Home Here’s where I get in trouble: Questioning Brian O’Connor’s late-game pitching moves again

Here’s where I get in trouble: Questioning Brian O’Connor’s late-game pitching moves again

Chris Graham
uva baseball brian o'connor
Photo: Chris Graham/AFP

Virginia, for the second straight year, dropped its opening game at the College World Series on a walk-off, with questions afterward about a couple of curious strategic moves made by celebrated coach Brian O’Connor.

And yes, I know, Brian O’Connor has forgotten tons more about baseball than I’ll ever come to know about the game, but no one is above reproach, right?

“It was the right matchup,” O’Connor said, answering what was, predictably, the first question for him in the postgame press conference after Friday’s 3-2 loss to North Carolina, which came on a two-out walk-off single by Vance Honeycutt, statistically the best hitter in the UNC lineup, with an OPS at 1.111 and 26 homers coming into the game.

The analytics like, borderline love and want to marry Honeycutt, but the two-hole hitter, Casey Cook, is only just a couple of smidges behind Honeycutt in the numbers, with a 1.041 OPS and 18 homers coming in.

“Cook, I think, is their best hitter in the lineup, so it wasn’t an option for us to walk Honeycutt,” said O’Connor, though actually, it was an option.

Honeycutt came to the plate with a runner on third, Jackson Van De Brake, who had led off the bottom of the ninth with a slicing soft liner down the rightfield line that he ran into being a double, and two down.

O’Connor could have opted to walk both Honeycutt and Cook, who was 3-for-4 on the day, to pitch to the #3 hitter, Parks Harber, who had a 1.076 OPS and 20 homers coming in.

An aside here: gotta like the way Carolina coach Scott Forbes fills out his lineup card, by the way, foregoing the traditional approach of putting his best OPS and power bats in the middle of the order, and instead putting them right there at the top.

That’s playing analytics to your advantage, giving more at bats to your best hitters, as opposed to putting your best OPS guys fifth (Jacob Ference: 1.187 OPS, 17 homers coming in) fifth, sixth (Harrison Didawick: 1.077 OPS, 23 homers coming in) sixth and seventh (Henry Godbout: 1.123 OPS, nine homers coming in), with the guy with the least productivity in the lineup (Griff O’Ferrall: .383 OPS, five homers coming in) leading off, and the third-least productive guy (Ethan Anderson: .955 OPS, five homers coming in) batting second, as O’Connor did for Friday’s game.

Back to where I had been going with this: the four-hole hitter for UNC is Anthony Donofrio (1.016 OPS, seven homers coming in), who was 0-for-4 on Friday.

Walking Honeycutt and Cook would have meant Chase Hungate would have had to have faced Donofrio with the bases loaded and two outs, but then, you can trust Hungate in that kind of situation, given that he had walked just 13 batters in 51.0 innings this season coming into the game, so the analytics suggest this is the move.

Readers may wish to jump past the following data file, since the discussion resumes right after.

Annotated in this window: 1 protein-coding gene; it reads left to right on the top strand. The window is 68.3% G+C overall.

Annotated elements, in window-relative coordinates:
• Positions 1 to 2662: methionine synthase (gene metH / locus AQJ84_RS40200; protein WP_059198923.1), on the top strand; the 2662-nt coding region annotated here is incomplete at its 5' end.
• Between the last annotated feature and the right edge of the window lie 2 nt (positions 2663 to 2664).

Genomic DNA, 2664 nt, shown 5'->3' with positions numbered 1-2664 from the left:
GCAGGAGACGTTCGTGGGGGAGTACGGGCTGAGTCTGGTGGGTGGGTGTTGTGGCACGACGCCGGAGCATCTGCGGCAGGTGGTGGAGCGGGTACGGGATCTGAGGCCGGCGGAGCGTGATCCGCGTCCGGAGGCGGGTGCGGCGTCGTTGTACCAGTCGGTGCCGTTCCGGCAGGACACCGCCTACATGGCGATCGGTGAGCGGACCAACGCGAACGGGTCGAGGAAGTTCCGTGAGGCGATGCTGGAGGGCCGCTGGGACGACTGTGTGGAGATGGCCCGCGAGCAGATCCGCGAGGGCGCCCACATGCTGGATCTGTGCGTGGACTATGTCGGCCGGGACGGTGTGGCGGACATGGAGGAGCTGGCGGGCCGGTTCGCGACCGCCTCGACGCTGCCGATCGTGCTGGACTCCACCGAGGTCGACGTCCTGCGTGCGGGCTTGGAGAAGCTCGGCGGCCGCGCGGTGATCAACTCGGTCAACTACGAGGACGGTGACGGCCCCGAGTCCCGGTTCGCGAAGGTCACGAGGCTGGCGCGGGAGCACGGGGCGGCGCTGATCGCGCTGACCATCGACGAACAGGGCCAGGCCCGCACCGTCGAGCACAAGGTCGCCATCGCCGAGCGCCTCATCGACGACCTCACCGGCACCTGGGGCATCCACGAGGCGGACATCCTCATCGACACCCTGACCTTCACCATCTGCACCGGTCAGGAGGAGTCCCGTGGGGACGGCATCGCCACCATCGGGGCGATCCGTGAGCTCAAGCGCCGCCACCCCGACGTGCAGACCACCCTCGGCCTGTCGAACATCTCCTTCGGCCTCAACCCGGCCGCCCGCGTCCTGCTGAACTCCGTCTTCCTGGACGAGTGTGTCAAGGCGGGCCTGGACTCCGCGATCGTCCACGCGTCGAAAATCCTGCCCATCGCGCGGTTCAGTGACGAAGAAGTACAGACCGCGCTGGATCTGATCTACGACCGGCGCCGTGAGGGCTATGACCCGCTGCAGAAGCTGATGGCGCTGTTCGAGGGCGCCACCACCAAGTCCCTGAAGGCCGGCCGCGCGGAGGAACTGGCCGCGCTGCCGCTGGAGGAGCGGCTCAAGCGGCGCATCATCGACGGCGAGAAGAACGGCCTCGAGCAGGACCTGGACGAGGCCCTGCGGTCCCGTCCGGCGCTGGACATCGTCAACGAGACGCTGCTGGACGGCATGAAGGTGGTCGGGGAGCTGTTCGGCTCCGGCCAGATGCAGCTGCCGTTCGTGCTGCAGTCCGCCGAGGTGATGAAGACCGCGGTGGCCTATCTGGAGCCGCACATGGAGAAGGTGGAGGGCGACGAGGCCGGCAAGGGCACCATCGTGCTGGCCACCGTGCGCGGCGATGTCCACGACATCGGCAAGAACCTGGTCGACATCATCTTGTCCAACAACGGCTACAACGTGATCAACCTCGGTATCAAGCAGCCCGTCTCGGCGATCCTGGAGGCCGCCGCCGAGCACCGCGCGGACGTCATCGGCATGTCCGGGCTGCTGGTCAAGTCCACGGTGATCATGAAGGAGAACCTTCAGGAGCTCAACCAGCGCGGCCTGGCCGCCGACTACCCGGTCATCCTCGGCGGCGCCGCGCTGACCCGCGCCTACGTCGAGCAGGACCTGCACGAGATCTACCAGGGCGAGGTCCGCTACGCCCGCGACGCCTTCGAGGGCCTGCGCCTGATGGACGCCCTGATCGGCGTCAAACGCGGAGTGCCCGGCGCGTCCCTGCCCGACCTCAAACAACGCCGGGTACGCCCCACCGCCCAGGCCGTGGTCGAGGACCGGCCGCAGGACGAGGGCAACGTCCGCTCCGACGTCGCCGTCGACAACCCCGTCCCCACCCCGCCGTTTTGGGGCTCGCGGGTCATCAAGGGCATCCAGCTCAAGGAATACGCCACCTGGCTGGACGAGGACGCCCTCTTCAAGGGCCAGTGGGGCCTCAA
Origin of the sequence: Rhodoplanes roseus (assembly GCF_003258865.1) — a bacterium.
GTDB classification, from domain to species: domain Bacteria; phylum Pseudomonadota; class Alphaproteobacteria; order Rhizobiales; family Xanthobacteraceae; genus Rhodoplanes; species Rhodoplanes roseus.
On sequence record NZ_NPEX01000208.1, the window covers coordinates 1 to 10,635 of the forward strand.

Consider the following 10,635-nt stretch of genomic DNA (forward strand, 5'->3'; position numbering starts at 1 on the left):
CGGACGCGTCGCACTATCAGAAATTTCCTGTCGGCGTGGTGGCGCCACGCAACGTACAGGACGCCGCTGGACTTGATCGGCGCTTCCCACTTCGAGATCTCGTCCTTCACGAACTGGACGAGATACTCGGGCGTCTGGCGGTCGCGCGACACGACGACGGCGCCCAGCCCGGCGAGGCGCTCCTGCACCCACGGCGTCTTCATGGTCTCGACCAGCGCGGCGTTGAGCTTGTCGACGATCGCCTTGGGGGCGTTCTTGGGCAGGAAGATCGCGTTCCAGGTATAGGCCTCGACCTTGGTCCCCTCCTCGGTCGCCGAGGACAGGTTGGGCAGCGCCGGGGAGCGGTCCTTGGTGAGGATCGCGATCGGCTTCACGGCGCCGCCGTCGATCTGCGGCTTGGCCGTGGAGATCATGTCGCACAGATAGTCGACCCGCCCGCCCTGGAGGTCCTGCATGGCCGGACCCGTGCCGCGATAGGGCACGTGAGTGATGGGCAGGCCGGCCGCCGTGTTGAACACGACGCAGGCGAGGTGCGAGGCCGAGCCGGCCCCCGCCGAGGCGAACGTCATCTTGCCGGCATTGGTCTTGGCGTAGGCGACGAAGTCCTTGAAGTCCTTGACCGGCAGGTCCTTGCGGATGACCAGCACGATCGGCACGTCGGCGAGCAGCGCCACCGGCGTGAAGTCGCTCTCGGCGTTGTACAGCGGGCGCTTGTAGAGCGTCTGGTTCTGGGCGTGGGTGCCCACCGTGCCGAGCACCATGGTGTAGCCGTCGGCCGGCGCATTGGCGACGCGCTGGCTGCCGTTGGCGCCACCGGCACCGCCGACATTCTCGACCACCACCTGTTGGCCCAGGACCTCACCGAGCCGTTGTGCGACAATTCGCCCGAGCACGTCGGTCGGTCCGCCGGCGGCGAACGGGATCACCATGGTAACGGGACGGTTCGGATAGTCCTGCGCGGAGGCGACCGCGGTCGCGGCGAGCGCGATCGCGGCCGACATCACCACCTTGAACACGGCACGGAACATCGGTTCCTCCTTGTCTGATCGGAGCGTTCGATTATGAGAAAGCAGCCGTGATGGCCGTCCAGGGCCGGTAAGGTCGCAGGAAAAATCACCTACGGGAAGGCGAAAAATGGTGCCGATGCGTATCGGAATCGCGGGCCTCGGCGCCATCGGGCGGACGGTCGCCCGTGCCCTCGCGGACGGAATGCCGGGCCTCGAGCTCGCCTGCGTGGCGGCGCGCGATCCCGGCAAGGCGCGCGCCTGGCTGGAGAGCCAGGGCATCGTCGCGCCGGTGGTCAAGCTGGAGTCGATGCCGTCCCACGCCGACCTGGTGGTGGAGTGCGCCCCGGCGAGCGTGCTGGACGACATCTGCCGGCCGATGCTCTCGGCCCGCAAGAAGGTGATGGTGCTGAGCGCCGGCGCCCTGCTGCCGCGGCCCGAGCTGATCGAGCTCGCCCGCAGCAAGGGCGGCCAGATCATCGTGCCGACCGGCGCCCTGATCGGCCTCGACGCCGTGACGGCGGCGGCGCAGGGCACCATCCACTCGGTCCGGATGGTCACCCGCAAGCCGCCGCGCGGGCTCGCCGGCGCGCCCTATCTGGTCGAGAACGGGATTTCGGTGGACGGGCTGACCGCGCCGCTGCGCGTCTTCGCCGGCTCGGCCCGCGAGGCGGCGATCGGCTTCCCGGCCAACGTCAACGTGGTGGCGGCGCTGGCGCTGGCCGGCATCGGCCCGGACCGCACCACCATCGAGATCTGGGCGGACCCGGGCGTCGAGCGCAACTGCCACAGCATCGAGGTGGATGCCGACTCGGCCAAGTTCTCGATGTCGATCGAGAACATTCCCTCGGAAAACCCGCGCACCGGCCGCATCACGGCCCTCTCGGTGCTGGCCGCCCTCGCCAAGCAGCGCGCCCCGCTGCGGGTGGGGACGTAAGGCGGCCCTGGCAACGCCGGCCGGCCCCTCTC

But to O’Connor, after Hungate retired nine-hole hitter Colby Wilkerson on a foul pop-up to get the second out of the ninth, “there was no decision for me who to go to.”

“Honeycutt is a fantastic player, one of the great players in this country, but that was the best matchup was to try to get him to hit a ball on the ground, and unfortunately, Hungate fell behind in the count and hung a slider there a little bit too much, and Honeycutt did a really nice job with it,” O’Connor said.

Hungate, indeed, did fall behind in the count, 2-0, both of the pitches out of the strike zone coming on sliders that were really nowhere near, to a point where it seemed that pitching coach Drew Dickinson had perhaps signaled to Hungate to throw a couple of pitches out of the zone to Honeycutt to see if the leadoff man would help him out.

The 2-0 pitch, another slider, got too much of the zone, but Hungate got an out-in-front swing-and-miss.

The 2-1, a slider that was even fatter, was lined toward the five-hole just beyond the reach of O’Ferrall at short into left for the game-winner.

There was one other instance in the late innings in which you could question O’Connor on a pitching move.

Yes, again, O’Connor, infinitely smarter than me, especially when it comes to baseball, but …

His starter, Evan Blanco, who had a fabulous day, taking a 2-1 lead into the seventh, got Honeycutt to ground out to short for the second out of the inning, bringing up Cook, who to that point was 2-for-3 off Blanco.

Blanco had given up six hits on the day at this stage of the game; five of them had been by left-handed hitters.

Hungate had been up in the pen for a while, and was ready to go in if called.

This seemed like the situation for Hungate, or if O’Connor had been thinking ahead, for lefty setup man Angelo Tonas.

“There was no way. I was not going to take Evan Blanco out of the game to face Cook. I know he had two hits off of him, but Evan Blanco is our guy, and he had earned that opportunity,” O’Connor said.

“And, a great hitter in Cook, he put a good swing on the on the ball. Evan, I’ll have to go back and watch the pitch, I’m not sure if he executed it or not, but that’s neither here nor there. It was absolutely the right matchup. And our plan, no matter what happened, was to go to Hungate the next batter,” O’Connor said.

Chris Graham

Chris Graham

Chris Graham, the king of "fringe media," is the founder and editor of Augusta Free Press. A 1994 alum of the University of Virginia, Chris is the author and co-author of seven books, including Poverty of Imagination, a memoir published in 2019, and Team of Destiny: Inside Virginia Basketball’s Run to the 2019 National Championship, and The Worst Wrestling Pay-Per-View Ever, published in 2018. For his commentaries on news, sports and politics, go to his YouTube page, or subscribe to his Street Knowledge podcast. Email Chris at [email protected].